• Boundary Trees - Branching Off and Getting to the Root of the Problem
  • July 8, 2013 | Author: Raivo Uukkivi
  • Law Firm: Cassels Brock & Blackwell LLP - Toronto Office
  • One neighbour wants to remove a tree. The other wants to keep it. This situation never ends well. On May 17, 2013, the Ontario Superior Court of Justice considered such a dispute between two neighbours regarding the fate of a tree near the boundary between their properties.1 The result was an important clarification in the law surrounding boundary trees - namely that the definition of “trunk” includes the part of the tree that extends beneath the ground, before roots begin.

    How did this come about? The Forestry Act provides that every tree with a trunk growing on the boundary between adjoining lands is the common property of the owners of the adjoining lands.2 The legislation is such that common trees, or those “growing on the boundary”, cannot be destroyed without the consent of land owners.3 However, it says nothing about what constitutes “growing on the boundary”- what part of a tree must be growing on the boundary - for there to be shared ownership rights.

    The disputed tree’s above ground trunk was solely on the property of the applicant, Ms. Hartley. She wished to cut it down and obtained a permit from the City of Toronto to do so. However, the tree’s trunk extended beneath the ground onto the respondents property before becoming tree roots. Naturally, the respondents wanted to keep the tree. What resulted was a dispute over whether the respondents had the right to assert an ownership right over the tree when it only emerged from the ground on the applicants property.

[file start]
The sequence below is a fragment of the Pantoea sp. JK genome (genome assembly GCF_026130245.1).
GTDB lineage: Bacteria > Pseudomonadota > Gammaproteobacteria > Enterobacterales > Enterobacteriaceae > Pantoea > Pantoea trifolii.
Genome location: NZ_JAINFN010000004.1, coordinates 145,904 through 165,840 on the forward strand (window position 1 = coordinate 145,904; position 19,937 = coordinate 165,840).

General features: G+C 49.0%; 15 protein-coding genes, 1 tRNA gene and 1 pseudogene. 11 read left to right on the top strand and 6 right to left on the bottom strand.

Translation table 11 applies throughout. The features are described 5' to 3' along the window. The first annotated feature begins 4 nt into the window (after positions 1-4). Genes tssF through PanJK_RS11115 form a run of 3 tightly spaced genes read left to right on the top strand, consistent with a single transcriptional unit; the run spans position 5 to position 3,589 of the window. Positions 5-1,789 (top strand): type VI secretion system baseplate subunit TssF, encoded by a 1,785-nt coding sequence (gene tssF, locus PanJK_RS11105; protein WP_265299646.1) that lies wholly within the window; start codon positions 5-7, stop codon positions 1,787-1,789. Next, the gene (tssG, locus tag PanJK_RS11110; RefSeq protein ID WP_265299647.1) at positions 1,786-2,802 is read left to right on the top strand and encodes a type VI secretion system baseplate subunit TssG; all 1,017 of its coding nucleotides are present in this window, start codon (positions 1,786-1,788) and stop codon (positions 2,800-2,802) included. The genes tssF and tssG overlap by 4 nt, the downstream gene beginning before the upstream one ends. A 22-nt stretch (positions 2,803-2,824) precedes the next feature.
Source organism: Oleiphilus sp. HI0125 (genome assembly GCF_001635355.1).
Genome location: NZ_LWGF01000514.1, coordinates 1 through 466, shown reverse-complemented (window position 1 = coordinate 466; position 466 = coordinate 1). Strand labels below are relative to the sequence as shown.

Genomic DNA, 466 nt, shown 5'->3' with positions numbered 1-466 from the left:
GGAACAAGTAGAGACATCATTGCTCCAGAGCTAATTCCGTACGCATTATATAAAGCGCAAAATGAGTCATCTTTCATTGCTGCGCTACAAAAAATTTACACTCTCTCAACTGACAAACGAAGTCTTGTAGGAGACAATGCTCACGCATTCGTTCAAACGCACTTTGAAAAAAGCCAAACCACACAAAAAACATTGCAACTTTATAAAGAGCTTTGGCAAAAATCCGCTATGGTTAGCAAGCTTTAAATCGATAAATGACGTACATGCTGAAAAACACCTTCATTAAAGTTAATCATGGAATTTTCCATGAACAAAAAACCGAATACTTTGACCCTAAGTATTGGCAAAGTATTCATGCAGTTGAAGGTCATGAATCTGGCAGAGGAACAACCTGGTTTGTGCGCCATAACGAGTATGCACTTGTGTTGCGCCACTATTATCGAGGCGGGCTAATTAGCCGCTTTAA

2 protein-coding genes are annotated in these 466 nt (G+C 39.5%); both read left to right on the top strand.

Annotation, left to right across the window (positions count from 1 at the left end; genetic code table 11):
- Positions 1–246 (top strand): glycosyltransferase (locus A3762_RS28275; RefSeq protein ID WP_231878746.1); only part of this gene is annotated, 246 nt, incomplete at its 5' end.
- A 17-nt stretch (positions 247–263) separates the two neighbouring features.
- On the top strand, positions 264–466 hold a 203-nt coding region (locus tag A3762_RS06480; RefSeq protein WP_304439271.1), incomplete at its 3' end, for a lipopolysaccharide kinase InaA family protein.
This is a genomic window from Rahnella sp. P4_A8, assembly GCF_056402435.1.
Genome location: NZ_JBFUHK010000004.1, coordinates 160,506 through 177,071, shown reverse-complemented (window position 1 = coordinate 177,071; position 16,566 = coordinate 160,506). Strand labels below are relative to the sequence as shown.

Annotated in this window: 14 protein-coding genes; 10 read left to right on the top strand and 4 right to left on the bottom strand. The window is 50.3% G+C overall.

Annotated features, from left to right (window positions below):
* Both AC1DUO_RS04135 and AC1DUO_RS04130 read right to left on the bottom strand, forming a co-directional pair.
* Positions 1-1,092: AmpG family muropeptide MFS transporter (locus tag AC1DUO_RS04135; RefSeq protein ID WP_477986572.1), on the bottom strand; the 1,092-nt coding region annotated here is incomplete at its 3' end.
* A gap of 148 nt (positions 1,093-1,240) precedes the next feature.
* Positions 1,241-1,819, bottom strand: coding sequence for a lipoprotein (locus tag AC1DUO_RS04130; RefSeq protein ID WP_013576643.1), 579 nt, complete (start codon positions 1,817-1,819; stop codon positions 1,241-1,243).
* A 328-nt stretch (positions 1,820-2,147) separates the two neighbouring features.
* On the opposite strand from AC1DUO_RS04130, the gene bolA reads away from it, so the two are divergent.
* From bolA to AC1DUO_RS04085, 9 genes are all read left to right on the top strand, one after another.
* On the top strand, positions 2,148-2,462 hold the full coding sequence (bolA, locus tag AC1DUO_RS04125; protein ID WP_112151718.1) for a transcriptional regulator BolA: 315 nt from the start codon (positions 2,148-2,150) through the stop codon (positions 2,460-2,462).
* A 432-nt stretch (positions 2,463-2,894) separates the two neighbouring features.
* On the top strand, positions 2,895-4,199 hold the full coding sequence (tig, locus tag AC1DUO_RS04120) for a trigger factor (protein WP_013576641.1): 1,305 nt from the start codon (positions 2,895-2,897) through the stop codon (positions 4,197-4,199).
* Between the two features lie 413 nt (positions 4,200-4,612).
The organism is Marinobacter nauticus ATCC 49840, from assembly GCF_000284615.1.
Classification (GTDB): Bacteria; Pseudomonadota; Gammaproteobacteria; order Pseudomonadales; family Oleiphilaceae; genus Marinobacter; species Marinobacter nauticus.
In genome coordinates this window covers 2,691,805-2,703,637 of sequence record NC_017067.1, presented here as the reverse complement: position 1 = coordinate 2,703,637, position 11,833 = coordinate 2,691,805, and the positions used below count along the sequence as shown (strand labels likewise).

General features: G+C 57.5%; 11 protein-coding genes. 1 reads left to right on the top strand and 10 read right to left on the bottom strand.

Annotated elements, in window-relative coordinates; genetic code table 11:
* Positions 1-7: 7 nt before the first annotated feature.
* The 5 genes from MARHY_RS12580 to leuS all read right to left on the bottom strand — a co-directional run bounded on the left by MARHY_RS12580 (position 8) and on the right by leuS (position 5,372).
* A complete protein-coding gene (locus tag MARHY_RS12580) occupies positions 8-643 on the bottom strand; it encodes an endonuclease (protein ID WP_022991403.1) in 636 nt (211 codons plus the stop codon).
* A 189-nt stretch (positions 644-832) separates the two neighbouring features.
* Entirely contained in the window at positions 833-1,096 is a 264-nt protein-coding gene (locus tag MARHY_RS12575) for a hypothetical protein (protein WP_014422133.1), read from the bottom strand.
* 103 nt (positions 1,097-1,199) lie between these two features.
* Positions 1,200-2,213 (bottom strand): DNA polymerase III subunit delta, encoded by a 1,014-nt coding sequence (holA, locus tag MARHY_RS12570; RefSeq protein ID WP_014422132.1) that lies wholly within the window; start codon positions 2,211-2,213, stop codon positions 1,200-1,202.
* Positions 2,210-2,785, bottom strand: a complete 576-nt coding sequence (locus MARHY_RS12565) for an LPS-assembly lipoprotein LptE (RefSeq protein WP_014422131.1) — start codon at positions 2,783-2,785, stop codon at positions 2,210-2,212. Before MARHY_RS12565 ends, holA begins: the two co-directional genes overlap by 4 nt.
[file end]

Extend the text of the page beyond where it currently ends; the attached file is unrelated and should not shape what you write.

Citing concerns about residents arbitrarily adjusting the ground level to make trunk emergence locations suit their personal needs, Justice Moore found that “the meaning of the words in section 10(2) [of the Forestry Act] is clear. It includes within the ambit of the meaning of a tree trunk growing on a boundary line the entire trunk from its point of growth away from its roots up to its top where it branches out to limbs and foliage”.4 This means that boundary trees that have trunks projecting over the boundary beneath the ground will need the approval of both neighbours prior to removal.

    Since the portion of a tree trunk below ground is typically a broader part of a tree and the reality that many trees are planted on or near property boundaries, the implication is that property owners that want to remove a boundary tree will likely require permission from neighbours before removing a tree, in addition to any necessary municipal permits. The maximum penalty for failing to do so could result in a $20,000 fine or three months imprisonment.5 Neighbours who disagree about the location of a tree may need to hire arbourists and surveyors to determine where the trunk ends and roots begin, adding to the already significant costs of property ownership and improvement.

    1 Hartley vs. Cunningham et al., 2013 ONSC 2929 [Hartley].
    2 Forestry Act, RSO. 1990, Chapter F.26 at s 10(2).
    3 Ibid at s 10(3).
    4 Supra note 1 at para 14.
    5 Supra note 2 at s 19 (1).